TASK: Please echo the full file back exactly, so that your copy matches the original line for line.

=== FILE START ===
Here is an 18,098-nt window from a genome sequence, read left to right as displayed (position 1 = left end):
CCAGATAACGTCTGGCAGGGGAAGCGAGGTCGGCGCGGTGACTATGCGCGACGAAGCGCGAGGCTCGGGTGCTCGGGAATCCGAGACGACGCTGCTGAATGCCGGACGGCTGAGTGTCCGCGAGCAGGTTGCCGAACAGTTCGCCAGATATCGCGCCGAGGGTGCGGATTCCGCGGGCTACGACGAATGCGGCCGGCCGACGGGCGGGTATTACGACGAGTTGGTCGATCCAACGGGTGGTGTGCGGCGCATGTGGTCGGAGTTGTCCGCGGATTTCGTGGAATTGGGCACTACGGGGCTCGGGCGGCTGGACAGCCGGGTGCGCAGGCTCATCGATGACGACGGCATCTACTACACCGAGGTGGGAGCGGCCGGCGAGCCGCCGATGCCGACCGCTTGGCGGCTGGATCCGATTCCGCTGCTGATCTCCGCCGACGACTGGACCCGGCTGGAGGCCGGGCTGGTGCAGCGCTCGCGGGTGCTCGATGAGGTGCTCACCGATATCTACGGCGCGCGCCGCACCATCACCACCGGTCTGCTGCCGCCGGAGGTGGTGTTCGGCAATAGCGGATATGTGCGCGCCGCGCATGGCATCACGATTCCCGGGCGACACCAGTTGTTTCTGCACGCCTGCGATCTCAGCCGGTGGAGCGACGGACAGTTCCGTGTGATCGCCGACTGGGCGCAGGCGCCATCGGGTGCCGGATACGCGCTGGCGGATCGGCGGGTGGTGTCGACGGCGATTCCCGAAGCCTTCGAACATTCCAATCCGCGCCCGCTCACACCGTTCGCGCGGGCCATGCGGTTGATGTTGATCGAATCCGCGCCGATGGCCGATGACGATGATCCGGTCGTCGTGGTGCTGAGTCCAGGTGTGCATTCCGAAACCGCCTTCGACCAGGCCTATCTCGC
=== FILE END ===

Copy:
Here is an 18,098-nt window from a genome sequence, read left to right as displayed (position 1 = left end):
CCAGATAACGTCTGGCAGGGGAAGCGAGGTCGGCGCGGTGACTATGCGCGACGAAGCGCGAGGCTCGGGTGCTCGGGAATCCGAGACGACGCTGCTGAATGCCGGACGGCTGAGTGTCCGCGAGCAGGTTGCCGAACAGTTCGCCAGATATCGCGCCGAGGGTGCGGATTCCGCGGGCTACGACGAATGCGGCCGGCCGACGGGCGGGTATTACGACGAGTTGGTCGATCCAACGGGTGGTGTGCGGCGCATGTGGTCGGAGTTGTCCGCGGATTTCGTGGAATTGGGCACTACGGGGCTCGGGCGGCTGGACAGCCGGGTGCGCAGGCTCATCGATGACGACGGCATCTACTACACCGAGGTGGGAGCGGCCGGCGAGCCGCCGATGCCGACCGCTTGGCGGCTGGATCCGATTCCGCTGCTGATCTCCGCCGACGACTGGACCCGGCTGGAGGCCGGGCTGGTGCAGCGCTCGCGGGTGCTCGATGAGGTGCTCACCGATATCTACGGCGCGCGCCGCACCATCACCACCGGTCTGCTGCCGCCGGAGGTGGTGTTCGGCAATAGCGGATATGTGCGCGCCGCGCATGGCATCACGATTCCCGGGCGACACCAGTTGTTTCTGCACGCCTGCGATCTCAGCCGGTGGAGCGACGGACAGTTCCGTGTGATCGCCGACTGGGCGCAGGCGCCATCGGGTGCCGGATACGCGCTGGCGGATCGGCGGGTGGTGTCGACGGCGATTCCCGAAGCCTTCGAACATTCCAATCCGCGCCCGCTCACACCGTTCGCGCGGGCCATGCGGTTGATGTTGATCGAATCCGCGCCGATGGCCGATGACGATGATCCGGTCGTCGTGGTGCTGAGTCCAGGTGTGCATTCCGAAACCGCCTTCGACCAGGCCTATCTCGC